Breast binding safety
Originally Published: June 24, 2011 - Last Updated / Reviewed On: March 10, 2015
I identify as transgender (ftm) and have recently begun binding my breasts using a commercially-available breast binder. I bind more or less all the time, except for when I'm sleeping. Although I know that the breast tissue will eventually break down some, what are other things that I should expect to happen? What should I watch out for? Are there any health problems that I'm more prone to as a result of binding?
As you probably know, binding, or the process of flattening one's breasts in order to create a male-appearing chest, can be done a number of ways. Depending on variables like the size of one's breasts as well as the materials and methods used, there are different effects on breast health to watch out for.
According to FORGE (For Ourselves: Reworking Gender Expression), many FTMs over-compress their chests, for fear of not "passing." But binding too tightly can inhibit the amount of air you take into your lungs, resulting in difficulty catching the breath or dizziness. Binding that is too tight can also cut and irritate the skin and can cause back pain and distort spinal alignment. Many people also adopt a slumped posture, hoping to further hide their chests, but bad posture can inhibit the ability to breathe easily and fully, and can also result in headaches and back pain.
Long-term compression of the breasts can result in permanent tissue changes — breast tissue may become elongated and more malleable, actually making binding easier, but it's unclear if this type of change in breast tissue may be dangerous over time. While there is no substantial evidence that breast binding leads to breast cancer, it might be a good idea to periodically refrain from binding (like you said you do when you sleep) to let the skin breathe and the lungs and spine have a break from the compression. Another thing to keep in mind is that even for folks who don't identify with their breasts, it's still important to keep up with breast health, including performing monthly self-examinations and talking with a health care provider about any changes you notice, or any concerns you have regarding breast health and binding.
When choosing a binding method it's good to keep in mind that the material used should wick away sweat. If it doesn't, skin may be prone to sores and irritations from a buildup of sweat. For example, neoprene is a very effective binding material, but because the material does not "breathe" it can cause acne, rashes, cuts and chafing. To minimize irritation, some wear a T-shirt under the binder or use talc or other powder to help keep the skin drier and less irritated. Keep in mind that ace bandages are usually not recommended, as safer methods exist. If wrapped too tightly, ace bandages may be very uncomfortable and cause injury. If using ace bandages, choose one that is wide and be sure not to wrap too tight as to allow for free movement and easy breathing.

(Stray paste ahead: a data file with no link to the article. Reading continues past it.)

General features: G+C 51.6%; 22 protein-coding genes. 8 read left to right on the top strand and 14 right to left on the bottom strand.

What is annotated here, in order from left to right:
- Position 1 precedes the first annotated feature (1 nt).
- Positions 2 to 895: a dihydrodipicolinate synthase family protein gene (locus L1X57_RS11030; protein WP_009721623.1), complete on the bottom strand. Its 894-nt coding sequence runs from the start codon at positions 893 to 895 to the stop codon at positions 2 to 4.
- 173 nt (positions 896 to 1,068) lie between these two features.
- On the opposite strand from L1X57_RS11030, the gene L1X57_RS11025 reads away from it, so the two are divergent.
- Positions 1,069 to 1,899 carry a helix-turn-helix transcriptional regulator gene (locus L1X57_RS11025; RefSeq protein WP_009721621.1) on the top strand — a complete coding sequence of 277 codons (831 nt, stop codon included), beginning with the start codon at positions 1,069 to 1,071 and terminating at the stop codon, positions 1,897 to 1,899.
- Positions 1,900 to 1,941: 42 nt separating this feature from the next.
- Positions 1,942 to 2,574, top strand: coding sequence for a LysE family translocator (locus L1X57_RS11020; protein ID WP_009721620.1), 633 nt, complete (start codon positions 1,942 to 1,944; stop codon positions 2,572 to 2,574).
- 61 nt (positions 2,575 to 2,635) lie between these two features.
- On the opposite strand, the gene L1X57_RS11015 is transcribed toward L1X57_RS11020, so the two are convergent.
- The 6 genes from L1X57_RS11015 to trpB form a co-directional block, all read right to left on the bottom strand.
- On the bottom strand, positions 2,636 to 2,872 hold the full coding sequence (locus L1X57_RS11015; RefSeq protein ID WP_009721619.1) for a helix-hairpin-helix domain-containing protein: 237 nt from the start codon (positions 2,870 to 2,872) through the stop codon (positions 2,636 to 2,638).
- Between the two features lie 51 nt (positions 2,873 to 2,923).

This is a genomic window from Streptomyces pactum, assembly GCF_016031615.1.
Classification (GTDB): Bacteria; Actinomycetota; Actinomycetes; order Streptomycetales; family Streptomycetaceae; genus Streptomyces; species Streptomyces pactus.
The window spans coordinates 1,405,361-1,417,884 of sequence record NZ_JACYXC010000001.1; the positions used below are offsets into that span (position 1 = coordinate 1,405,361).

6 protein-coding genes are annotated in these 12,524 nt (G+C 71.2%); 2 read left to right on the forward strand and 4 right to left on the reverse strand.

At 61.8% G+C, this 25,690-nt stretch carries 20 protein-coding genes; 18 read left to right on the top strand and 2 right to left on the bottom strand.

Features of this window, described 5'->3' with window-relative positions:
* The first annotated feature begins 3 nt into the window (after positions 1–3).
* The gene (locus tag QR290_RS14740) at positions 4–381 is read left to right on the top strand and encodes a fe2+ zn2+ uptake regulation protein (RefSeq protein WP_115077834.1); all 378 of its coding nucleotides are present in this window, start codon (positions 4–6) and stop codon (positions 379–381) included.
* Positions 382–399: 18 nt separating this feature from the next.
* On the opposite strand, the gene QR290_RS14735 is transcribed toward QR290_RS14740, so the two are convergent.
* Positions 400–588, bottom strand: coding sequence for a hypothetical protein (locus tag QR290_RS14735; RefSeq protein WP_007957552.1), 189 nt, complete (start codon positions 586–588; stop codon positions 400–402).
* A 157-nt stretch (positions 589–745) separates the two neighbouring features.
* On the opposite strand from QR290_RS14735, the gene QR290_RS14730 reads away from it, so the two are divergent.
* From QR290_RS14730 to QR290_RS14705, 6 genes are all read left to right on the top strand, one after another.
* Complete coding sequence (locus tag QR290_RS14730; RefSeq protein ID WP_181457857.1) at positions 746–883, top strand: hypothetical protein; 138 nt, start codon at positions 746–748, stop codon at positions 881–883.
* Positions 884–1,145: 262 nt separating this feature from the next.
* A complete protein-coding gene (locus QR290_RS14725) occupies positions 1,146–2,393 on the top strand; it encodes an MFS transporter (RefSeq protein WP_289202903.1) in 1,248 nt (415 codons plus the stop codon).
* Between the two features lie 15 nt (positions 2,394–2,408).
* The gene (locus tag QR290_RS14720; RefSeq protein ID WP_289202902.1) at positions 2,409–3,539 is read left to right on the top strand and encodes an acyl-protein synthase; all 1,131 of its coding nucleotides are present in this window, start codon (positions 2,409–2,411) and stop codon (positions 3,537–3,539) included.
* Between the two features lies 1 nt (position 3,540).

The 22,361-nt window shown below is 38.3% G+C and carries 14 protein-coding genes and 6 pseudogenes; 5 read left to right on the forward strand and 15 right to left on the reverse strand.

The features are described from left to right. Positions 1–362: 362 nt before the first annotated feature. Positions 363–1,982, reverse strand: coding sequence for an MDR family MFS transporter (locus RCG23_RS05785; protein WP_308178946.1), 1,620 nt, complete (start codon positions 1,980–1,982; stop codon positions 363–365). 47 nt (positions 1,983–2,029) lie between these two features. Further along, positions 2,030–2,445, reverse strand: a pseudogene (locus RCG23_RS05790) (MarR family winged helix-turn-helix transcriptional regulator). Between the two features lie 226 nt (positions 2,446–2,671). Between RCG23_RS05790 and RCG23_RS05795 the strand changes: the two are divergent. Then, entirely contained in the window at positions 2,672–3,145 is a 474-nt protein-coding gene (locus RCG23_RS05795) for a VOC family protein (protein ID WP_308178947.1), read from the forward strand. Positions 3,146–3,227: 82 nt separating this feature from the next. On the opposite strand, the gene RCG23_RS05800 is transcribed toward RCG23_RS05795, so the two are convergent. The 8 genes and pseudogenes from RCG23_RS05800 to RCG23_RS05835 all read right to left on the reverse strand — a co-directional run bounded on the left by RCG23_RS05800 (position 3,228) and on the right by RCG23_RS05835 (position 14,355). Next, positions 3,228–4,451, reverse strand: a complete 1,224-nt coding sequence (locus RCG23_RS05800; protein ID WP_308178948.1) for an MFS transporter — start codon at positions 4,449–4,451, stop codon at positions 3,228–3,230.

For those with smaller breasts, methods like wearing the top portion of control-top pantyhose over the chest or wearing several layers of sports bras or shirts can be effective and inexpensive. Those with larger breasts may be better off purchasing commercially made breast binders like you have (FYI: For larger chests, compressing breast tissue down and out towards the armpits can help keep a flatter appearance. Certain types of loose clothing and button-down shirts can also help hide feminine qualities like wide hips and narrow shoulders. Hudson's Guide: FTM Binding provides an excellent review of commercially available breast binders, additional tips for do-it-yourself binders, and health consequences to take into consideration.
It seems you have a green light in terms of safety if binding is done properly, just remember to use a material that will let your skin breathe, and not bind so tightly that you can't breathe fully yourself. Keep asking the questions and know that you have lots of resources available to you!